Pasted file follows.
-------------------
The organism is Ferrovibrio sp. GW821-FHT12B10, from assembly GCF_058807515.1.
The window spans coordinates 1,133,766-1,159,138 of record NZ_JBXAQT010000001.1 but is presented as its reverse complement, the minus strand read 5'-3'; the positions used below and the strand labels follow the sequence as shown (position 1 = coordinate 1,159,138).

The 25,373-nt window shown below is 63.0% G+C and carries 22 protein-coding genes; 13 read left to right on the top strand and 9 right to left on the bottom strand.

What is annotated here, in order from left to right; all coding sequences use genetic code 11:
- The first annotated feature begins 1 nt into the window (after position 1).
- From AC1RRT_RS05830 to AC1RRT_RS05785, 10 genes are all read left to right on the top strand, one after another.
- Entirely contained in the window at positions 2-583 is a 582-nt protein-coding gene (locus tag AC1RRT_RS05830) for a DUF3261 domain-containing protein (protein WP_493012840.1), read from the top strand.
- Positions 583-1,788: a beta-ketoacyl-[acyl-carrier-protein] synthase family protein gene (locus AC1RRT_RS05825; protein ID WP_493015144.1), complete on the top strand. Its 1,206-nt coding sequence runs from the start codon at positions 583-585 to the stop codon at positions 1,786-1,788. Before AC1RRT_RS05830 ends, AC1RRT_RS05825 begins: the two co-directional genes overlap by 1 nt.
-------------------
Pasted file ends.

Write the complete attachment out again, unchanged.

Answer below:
The organism is Ferrovibrio sp. GW821-FHT12B10, from assembly GCF_058807515.1.
The window spans coordinates 1,133,766-1,159,138 of record NZ_JBXAQT010000001.1 but is presented as its reverse complement, the minus strand read 5'-3'; the positions used below and the strand labels follow the sequence as shown (position 1 = coordinate 1,159,138).

The 25,373-nt window shown below is 63.0% G+C and carries 22 protein-coding genes; 13 read left to right on the top strand and 9 right to left on the bottom strand.

What is annotated here, in order from left to right; all coding sequences use genetic code 11:
- The first annotated feature begins 1 nt into the window (after position 1).
- From AC1RRT_RS05830 to AC1RRT_RS05785, 10 genes are all read left to right on the top strand, one after another.
- Entirely contained in the window at positions 2-583 is a 582-nt protein-coding gene (locus tag AC1RRT_RS05830) for a DUF3261 domain-containing protein (protein WP_493012840.1), read from the top strand.
- Positions 583-1,788: a beta-ketoacyl-[acyl-carrier-protein] synthase family protein gene (locus AC1RRT_RS05825; protein ID WP_493015144.1), complete on the top strand. Its 1,206-nt coding sequence runs from the start codon at positions 583-585 to the stop codon at positions 1,786-1,788. Before AC1RRT_RS05830 ends, AC1RRT_RS05825 begins: the two co-directional genes overlap by 1 nt.